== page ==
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Lewis : accendo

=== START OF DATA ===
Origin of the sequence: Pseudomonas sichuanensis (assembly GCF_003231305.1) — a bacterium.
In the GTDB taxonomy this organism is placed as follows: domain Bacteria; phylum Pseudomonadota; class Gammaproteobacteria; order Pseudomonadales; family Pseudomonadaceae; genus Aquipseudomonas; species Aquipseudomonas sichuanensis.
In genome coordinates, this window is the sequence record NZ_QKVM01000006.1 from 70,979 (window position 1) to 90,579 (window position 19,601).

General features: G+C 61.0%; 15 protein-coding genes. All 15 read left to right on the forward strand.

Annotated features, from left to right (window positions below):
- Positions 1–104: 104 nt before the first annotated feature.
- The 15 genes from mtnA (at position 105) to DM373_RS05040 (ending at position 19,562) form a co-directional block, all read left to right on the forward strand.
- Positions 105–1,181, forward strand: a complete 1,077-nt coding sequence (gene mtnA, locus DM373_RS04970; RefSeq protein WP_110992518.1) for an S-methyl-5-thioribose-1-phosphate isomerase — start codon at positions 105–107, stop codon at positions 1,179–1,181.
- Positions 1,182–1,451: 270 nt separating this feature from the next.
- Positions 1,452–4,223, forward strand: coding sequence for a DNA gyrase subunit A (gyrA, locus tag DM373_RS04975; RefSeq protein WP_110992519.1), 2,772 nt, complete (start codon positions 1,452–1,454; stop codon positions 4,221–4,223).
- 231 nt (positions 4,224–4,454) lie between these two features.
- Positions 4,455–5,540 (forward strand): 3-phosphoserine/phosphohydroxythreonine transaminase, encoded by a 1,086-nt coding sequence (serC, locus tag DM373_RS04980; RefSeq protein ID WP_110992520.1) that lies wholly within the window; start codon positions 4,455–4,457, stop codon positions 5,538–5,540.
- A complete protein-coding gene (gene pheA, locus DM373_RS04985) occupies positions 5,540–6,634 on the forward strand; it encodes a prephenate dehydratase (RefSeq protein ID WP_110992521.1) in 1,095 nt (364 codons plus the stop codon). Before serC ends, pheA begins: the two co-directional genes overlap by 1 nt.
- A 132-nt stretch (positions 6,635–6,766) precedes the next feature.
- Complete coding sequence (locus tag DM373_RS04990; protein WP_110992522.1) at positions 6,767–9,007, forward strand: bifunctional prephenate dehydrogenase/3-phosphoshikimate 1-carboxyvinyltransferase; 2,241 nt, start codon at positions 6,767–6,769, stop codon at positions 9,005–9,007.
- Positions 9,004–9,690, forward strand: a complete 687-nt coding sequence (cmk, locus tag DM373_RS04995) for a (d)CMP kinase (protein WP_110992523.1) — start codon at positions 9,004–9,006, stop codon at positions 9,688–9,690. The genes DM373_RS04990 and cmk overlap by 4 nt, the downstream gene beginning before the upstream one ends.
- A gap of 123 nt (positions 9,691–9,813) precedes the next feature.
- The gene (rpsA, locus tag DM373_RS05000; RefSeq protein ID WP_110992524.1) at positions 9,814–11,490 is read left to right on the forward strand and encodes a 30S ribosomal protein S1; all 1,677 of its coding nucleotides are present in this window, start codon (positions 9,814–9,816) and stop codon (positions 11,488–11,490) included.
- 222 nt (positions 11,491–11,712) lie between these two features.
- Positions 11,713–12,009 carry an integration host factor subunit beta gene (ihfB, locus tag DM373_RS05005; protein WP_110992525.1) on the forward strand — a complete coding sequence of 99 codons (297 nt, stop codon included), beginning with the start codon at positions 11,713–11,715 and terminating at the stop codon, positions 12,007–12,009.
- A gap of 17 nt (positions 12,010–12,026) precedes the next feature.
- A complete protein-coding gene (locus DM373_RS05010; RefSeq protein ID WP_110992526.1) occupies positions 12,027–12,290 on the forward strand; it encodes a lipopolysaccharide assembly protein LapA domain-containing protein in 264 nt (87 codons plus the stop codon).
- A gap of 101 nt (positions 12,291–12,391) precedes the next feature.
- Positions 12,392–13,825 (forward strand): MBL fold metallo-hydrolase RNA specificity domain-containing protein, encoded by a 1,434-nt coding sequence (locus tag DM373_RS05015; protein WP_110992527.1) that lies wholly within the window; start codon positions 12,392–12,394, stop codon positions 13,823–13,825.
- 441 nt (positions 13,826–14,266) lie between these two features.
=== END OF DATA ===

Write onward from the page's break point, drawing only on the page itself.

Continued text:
accendo,² accendo, ndi, nsum, 3, v. a. cf. candeo, prop. to kindle any thing above, so that it may burn downwards (on the contr., succendere, to kindle underneath, so that it may burn upwards; and incendere, to set fire to on every side) (class., esp. in the trop. signif., very freq.). Lit., to set on fire, to kindle, light: ut Pergama accensa est, Liv. Andr. ap. Non. 512, 31 (Rib. Trag. Rel. p. 1): faces accensae, Cic. Pis. 5: lumen de suo lumine, to kindle, Enn. ap. Cic. Off. 1, 16, 51 (Trag. v. 388 ed. Vahl.); cf.: ita res accendent lumina rebus, Lucr. 1 fin.; and: Deus solem quasi lumen accendit, Cic. Univ. 9, 28; so, ignem, Verg. A. 5, 4 al. Meton., to light up, to illuminate: luna radiis solis accensa, Cic. Rep. 6, 17 (cf. id. N. D. 1, 31, 87); so of the lustre of gold: et gemmis galeam clypeumque accenderat auro, Sil. 15, 681 (but in Cic. Arch. 6, 14, the correct read. is accederet, v. Halm a. h. l.). Fig., to inflame a person or thing (by any thing), to set on fire, to kindle, to incite, rouse up; aliquem or aliquid aliqua re: placare hostem ferocem inimiciterque accensum, Att. ap. Non. 514, 22: quos meritā accendit Mezentius irā, Verg. A. 8, 50: nunc prece nunc dictis virtutem accendit amaris, id. ib. 10, 368 (7, 482, bello animos accendit, is more properly dat.). That to which one is excited is denoted by ad: ad dominationem accensi sunt, Sall. Jug. 31, 16; the person against whom one is excited, by in or contra: in maritum accendebat, Tac. A. 1, 53: quae res Marium contra Metellum vehementer accenderat, Sall. J. 64, 4; with quare c. subj.: accendis quare cupiam magis illi proximus esse, Hor. S. 1, 9, 53. The historians use this word very often, esp. with abstract substt.: certamen, Liv. 35, 10: discordiam, id. 2, 29: spem, Tac. Ann. 12, 34 (cf. Verg. A. 5, 183): dolorem, id. ib. 15, 1 al. In Cic. de Or. 1, 25, 114, praeclare enim se res habeat, si haec accendi aut commoveri arte possint, accendi is obviously the first enkindling, rousing, of talent (syn. with commoveri); cf. id. de Or. 2, 47; id. Phil. 3, 7. And so perhaps Sen. Ben. 7, 9: crystallina ... quorum accendit fragilitas pretium, signifies vessels of crystal, whose fragility gives them value (in the eyes of luxurious men).